Some indication of the precise state of the offender's mind at the time of the commission of the act is often furnished by the words of the offender used while commit-ing the act or immediately before or after the commission. See AIR 1927 Lab 674, Tola Ram v. Emperor.

Speaking generally the pattern of the crime, the circumstances under which it was committed, the manner and method of its execution and the behaviour of the offender before or after the commission of the crime furnish some of the important clues to ascertain whether the accused had no cognitive faculty to know the nature of the act or that what he was doing is either wrong or contrary to law.

7. On the aforesaid tests the facts of this case would be examined. P. W. 1's evidence is that the left palm of the accused was swollen for 4 to 5 days prior to the occurrence. The accused was talking incoherently and was also talking to himself. Otherwise he was attending to his work, taking his food and moving about properly. The accused is the cousin of P. W. 1. He noticed that the aforesaid condition developed only 3 to 4 days prior to the occurrence before which the accused was all right. P. W. 2 stated that the accused appeared to be out of his sense when he came out of his house brandishing the Tangi. P. W. 3's version is that for 3 or 4 davs prior to the occurrence he found the accused talking like a mad man and the accused was complaining of pain in his left hand and crying loudly.

P. W. 8 is the mother of the accused who is her only son. Her story is that her son was never mad or insane. Only from the previous Thursday the accused was confined to the house as he was having pain in his left hand and forearm which were swollen. On the date of occurrence she and her son were in their house.

Suddenly at about noon the accused behaved like a mad man and ran to the street with the Tangi (M. O. I.) From the Thursday before the date of occurrence the accused was not talking with anybody andwas not taking his food properly and could not sleep at night. On the day following the occurrence the accused came back from the jungle and stood in the village street without entering into his house. He did not talk to his mother. The Doctor (P. W. 4) examined the accused and noticed swelling on his left hand and forearm. The accused complained to him of acute pain. The Doctor also found multiple abrasions in front of the middle of the neck of the accused running transversely over an area of of 1' xl, 1/2'. The abrasions were simple in nature and were caused by some sharp cutting weapon within 48 hours of the examination which he did on 24-9-65 at 11.30 A. M.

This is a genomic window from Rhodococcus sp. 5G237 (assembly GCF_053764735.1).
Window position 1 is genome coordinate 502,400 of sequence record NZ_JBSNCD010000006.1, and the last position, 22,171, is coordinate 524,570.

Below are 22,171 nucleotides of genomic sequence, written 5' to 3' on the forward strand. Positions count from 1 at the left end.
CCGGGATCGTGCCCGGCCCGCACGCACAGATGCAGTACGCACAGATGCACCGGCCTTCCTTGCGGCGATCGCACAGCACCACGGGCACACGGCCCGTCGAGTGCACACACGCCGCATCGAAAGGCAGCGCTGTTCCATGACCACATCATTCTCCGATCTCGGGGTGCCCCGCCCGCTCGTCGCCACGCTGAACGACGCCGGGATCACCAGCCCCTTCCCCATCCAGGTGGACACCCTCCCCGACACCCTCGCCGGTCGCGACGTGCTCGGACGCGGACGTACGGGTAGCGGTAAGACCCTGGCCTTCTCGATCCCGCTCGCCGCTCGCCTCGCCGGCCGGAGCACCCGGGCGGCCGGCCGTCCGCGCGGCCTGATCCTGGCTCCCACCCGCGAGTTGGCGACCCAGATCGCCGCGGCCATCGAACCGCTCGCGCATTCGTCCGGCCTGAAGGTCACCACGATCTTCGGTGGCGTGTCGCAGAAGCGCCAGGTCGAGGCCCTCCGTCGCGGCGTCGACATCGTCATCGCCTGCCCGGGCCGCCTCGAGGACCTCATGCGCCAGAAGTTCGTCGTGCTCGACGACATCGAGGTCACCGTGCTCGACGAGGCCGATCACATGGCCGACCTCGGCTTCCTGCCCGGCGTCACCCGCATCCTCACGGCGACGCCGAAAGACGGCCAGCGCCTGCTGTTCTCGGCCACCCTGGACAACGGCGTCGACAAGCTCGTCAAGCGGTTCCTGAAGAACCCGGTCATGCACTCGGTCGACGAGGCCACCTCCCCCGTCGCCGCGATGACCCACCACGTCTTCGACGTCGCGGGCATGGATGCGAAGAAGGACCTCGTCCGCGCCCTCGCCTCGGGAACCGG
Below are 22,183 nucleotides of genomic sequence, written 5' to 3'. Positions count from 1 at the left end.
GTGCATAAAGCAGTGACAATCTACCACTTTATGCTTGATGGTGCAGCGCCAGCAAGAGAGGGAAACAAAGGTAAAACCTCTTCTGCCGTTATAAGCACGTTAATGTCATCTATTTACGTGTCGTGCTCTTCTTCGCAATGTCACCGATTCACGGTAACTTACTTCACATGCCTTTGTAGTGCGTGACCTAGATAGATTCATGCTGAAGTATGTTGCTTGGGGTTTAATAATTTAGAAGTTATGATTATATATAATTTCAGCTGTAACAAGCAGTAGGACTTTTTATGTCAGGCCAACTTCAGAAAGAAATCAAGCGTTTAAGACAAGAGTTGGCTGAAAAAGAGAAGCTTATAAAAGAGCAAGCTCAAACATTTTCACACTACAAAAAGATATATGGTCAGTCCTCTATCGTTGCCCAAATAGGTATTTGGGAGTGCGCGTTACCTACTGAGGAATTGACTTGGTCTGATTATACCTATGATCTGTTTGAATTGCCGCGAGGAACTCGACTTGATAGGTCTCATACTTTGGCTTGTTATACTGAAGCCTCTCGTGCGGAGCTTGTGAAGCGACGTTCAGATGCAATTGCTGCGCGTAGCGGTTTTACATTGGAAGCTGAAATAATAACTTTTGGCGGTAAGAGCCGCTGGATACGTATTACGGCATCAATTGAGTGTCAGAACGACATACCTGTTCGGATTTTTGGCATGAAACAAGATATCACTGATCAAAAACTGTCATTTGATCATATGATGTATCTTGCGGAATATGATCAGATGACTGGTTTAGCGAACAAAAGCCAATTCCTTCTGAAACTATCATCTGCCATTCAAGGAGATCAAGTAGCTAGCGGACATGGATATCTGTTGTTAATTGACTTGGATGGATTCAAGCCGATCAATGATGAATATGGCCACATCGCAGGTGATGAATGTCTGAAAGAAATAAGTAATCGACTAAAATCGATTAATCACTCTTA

According to the Doctor these multiple abrasions appeared to be self-inflicted and could be caused by the axe M. O. I. He examined the mental condition of the accused and found no abnormality in him. In cross-examination the Doctor answered that he had not specialised in mental disease. That does not however make him disqualified for examining the accused to test whether he found any abnormality in the accused. P. Ws. 6 and 7 noticed that immediately after the occurrence the accused ran towards the jungle.

8. From the aforesaid evidence the following features emerge-

(i) The accused was having severe pain on account of his left palm and forearm being swollen. He was not having proper sleep, but he was attending to his normal duties though sometimes he did not take food.

(ii) The mother's evidence established that the accused was not insane or mad, but showed certain mental aberrations about 4 to 5 days before the date of occurrence.

(iii) On the date of occurrence the accused suddenly came out with the axe and killed the deceased.

(iv) Apparently there was no motive for the murder,

(v) Immediately after the murder the accused ran away to the forest with the bloodstained axe.

(vi) He threw away the blood stained axe inside the jungle of which he subsequently gave recovery, and came back home next morning without the axe.

(vii) On his return he stood on the village Danda, did not enter into his house and did not talk to his mother.

The question is whether on the aforesaid features the burden of proof on the accused to establish insanity can be said to be reasonably true or probable. This burden can be said to be discharged only if a finding can be recorded on the basis of the aforesaid facts that the cognitive faculty of the accused was impaired to such a degree that he was incapable of knowing the nature of the act that he committed or that what hewas doing is either wrong or contrary to law.

9. Certain features establish that the accused was not deprived of his cognitive faculty. Immediately after the murder he ran towards the jungle to conceal himself. The fact that he threw away the axe in a place which could not be traced out without his assistance, is evidence of the fact of his being alive to his guilt. On his return next morning he stood in the village Danda, did not enter into his own house and did not talk to his mother. These give indication of his guilty consciousness.

The fact that he talked like a mad man a few days before the date of occurrence on account of the severe pain is no indication of his loss of cognitive faculty at the time of the commission of the act. There are therefore no decisive circumstances in favour of the accused that he lost his cognitive faculty to a degree prescribed in Section 34, I. P. C. excepting the absence of motive and the ghastly nature of the act. As has already been said, these factors by themselves do not militate against the theory of sanity which the law presumes the accused as having at the time of the commission of the act. The burden of proof ;on the accused as to insanity has not been [discharged.

10. The appeal fails and is dismissed.

Acharya, J.

11. I agree.